Each week more than 60 children enter out-of-home care (OOHC) because they cannot live safely at home. Many have experienced neglect or abuse due to families facing multiple challenges including inter-generational trauma, domestic violence, parental drug and alcohol abuse, mental health issues, poverty, lack of parenting skills and social isolation.

NSW’s Permanency Support Program was introduced to the OOHC sector on 1 October 2017, to improve safety, permanency and well-being outcomes for children and young people who are currently in care or at risk of coming into care.

There are many ways you can make a difference in the life of a child or young person through providing a stable, loving home. CareSouth needs local families and individuals to become emergency, respite or restoration carers. We need people who can build trusting relationships with birth families and work alongside us to return children home safely. We also need families and individuals who are interested in fostering to adopt children in their care.

You've never been more needed.

What are the types of care?

Becoming a carer can be for just a few nights, a period of weeks or months, or a lifetime commitment. CareSouth believes in linking vulnerable children to strong carer families who can provide short or long-term care to help children and their families turn their lives around. You can help through one of the many permanency pathways below; 

Emergency Care is needed when there are concerns for a child’s immediate safety. Emergency carers need to be able to provide care at short notice, after hours and on weekends.

Respite Care gives foster families a break and provides a positive experience for a child or young person. This is for short periods of time, usually one weekend a month, during school holidays or sometimes during the week. It is usually planned and scheduled in advance.

Family Preservation and Restoration involves providing early intervention activities and intensive support to families, so that vulnerable children and young people can remain with or be returned to their families when it is safe to do so. It is the preferred permanency option if a child or young person is placed in out-of-home care while their family is supported to strengthen their parenting.

Foster Care can be for a period of up to two years, sometimes longer, while long-term decisions are being made for a child or young person. There is a focus on reuniting the child with their birth parents or extended family where this is possible.

Kinship Care is when a child or young person lives with a relative or someone they already know.

Guardianship provides children and young people with greater stability following a Children’s Court decision that they cannot live with their parents. A guardian can be a relative or kinship carer, a family friend or an authorised carer who has an established, positive relationship with the child or young person. Guardians have full care, legal and decision making responsibility for a child or young person in their care until the age of 18.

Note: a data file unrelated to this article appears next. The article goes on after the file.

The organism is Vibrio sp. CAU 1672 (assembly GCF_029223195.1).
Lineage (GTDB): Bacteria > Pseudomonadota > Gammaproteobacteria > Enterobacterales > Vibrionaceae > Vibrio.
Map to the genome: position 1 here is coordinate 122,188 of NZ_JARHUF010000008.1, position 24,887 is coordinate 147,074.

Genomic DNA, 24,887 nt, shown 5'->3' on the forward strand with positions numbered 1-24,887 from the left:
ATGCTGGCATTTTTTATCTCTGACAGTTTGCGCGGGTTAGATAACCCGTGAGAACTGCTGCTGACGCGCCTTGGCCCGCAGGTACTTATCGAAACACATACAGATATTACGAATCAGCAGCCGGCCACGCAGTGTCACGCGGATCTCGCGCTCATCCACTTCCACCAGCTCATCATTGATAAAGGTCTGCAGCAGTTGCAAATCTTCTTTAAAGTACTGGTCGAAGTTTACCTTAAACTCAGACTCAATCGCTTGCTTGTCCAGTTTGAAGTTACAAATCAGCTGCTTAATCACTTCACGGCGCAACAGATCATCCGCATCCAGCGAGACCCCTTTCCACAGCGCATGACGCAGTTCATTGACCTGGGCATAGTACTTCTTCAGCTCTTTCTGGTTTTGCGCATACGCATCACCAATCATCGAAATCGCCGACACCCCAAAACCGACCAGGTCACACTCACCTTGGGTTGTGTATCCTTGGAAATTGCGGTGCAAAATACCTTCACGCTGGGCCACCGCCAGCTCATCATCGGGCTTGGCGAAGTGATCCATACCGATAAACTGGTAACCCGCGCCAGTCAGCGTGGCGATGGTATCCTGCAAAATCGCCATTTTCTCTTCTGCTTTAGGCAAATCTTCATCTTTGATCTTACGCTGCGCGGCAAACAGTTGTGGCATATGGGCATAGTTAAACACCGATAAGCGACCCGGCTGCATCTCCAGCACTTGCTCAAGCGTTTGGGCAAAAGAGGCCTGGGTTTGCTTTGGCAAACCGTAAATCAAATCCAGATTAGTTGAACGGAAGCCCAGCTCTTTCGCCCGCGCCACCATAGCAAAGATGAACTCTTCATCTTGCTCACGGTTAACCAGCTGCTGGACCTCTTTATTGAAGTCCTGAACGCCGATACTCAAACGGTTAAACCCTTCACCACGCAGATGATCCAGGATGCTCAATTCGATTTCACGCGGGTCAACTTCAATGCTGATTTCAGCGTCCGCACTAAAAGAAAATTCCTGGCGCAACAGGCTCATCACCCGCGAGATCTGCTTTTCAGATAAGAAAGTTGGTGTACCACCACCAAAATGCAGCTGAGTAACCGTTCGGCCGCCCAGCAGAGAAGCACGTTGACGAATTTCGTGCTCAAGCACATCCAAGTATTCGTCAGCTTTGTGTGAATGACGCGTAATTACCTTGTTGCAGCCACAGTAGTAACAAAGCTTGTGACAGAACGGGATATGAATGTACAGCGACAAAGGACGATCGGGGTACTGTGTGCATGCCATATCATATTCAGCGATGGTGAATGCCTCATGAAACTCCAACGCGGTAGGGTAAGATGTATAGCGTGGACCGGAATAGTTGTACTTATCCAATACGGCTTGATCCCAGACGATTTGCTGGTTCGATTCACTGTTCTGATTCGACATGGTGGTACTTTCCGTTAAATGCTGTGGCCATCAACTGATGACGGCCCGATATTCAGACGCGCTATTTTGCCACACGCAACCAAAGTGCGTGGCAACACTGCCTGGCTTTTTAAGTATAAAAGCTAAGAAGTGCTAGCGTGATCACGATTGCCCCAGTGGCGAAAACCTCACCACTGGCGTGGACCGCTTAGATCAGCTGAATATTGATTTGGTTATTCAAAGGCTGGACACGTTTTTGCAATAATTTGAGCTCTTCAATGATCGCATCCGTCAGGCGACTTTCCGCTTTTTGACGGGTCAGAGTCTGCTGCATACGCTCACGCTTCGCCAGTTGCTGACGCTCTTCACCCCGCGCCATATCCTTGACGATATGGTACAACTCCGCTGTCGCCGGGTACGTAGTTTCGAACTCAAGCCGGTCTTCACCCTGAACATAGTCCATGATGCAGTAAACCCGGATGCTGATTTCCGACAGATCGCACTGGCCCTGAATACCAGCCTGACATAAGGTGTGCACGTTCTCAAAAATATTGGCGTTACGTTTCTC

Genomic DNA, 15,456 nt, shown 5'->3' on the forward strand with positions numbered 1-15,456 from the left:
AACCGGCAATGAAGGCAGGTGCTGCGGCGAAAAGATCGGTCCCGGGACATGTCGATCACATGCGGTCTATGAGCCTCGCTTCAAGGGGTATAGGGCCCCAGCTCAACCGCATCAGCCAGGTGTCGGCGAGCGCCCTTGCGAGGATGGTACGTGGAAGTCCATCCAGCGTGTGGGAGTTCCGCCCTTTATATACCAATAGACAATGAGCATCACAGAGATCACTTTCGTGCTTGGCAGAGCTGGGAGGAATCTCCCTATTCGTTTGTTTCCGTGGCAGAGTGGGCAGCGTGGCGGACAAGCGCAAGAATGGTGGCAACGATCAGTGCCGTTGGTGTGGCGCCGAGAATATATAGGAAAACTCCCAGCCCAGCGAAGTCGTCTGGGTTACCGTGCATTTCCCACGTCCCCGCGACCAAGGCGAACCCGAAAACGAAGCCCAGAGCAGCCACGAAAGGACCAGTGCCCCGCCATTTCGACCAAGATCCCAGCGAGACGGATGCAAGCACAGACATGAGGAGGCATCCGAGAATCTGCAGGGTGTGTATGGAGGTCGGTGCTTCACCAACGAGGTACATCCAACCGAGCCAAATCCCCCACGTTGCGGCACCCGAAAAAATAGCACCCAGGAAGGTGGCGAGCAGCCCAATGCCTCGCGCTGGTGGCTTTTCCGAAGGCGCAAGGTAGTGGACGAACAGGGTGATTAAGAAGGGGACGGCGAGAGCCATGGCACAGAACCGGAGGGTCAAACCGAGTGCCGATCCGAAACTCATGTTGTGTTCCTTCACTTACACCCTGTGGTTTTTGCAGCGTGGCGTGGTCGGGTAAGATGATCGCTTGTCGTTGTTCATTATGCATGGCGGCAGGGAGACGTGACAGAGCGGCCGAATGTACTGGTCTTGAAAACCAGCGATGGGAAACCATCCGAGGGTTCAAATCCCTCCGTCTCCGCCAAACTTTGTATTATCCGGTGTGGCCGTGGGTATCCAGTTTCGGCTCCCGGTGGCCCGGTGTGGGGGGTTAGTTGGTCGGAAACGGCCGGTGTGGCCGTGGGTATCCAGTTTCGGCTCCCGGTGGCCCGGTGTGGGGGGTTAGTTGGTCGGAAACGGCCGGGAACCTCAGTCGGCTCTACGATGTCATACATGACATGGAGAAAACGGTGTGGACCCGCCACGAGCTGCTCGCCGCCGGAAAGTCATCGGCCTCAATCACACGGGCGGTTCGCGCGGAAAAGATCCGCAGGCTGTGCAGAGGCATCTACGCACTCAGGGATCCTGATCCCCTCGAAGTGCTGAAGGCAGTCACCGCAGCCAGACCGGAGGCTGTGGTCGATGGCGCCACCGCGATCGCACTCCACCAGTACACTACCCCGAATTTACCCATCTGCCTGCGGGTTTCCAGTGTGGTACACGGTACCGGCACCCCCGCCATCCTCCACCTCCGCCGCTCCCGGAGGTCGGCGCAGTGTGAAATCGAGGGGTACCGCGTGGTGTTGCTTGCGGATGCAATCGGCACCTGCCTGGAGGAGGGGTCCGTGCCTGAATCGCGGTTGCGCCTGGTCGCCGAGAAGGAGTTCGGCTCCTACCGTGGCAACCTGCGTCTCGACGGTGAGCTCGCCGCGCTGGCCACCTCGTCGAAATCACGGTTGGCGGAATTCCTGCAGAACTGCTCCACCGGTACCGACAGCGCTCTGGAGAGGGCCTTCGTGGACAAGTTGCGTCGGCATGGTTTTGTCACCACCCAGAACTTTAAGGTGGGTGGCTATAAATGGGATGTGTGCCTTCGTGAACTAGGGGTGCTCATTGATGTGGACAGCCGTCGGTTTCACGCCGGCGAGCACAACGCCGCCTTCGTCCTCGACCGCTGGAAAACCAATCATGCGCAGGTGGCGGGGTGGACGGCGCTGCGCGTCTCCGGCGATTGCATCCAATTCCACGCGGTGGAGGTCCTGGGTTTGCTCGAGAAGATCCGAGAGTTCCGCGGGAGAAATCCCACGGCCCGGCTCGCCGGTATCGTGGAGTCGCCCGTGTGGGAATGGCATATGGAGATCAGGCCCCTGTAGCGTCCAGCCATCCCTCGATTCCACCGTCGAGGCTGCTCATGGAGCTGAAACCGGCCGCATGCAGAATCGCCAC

Adoption is a way of providing a permanent family for a child or young person who can’t be restored to their parents or live with a relative or kinship carer. This is usually ‘open adoption’ which means supporting children and young people to remain connected to their birth family and cultural heritage. Foster carers who have had a child or young person in their care for a period of time may wish to adopt.

Whatever way you help, your commitment will be valued. A stable home, predictable routine and carers who set firm but loving boundaries can make a huge difference in the life of a child or young person.

Who can be a carer?

Everyday people from all walks of life. They are young couples, same sex couples, single people, have children of their own or are retired. Becoming a foster carer can be a very rewarding journey for you and your family. If you’ve given it plenty of thought, talked it through, and you have the time and the space (a spare bedroom) in your home contact us.

What support does CareSouth provide?

At CareSouth, our carers are a valuable part of our team. Our foster carers receive regular training and caseworker visits, 24/7 on call support, regular chances to meet up with other foster carers, clinical services and a tax-free allowance. We support you, so you can support those who need it most.

What’s the process?

CareSouth foster carers participate in an assessment and training process. That means several meetings and interviews along with preliminary training - usually run over a series of evenings or weekends. You will also need to complete criminal and other record checks to be considered. You have specifically trained staff communicating with you throughout the process. 

Like to find out more? Call 1300 554 260 for a chat or contact us.

Fostering not for you but you’d still like to help? Check out CareSouth’s Champions program we link volunteers with less spare time with children and young people in need of positive role modelling and support. 

Please see our resources below for more information

Fostering with CareSouth - Info for potential carers

Become A CareSouth Carer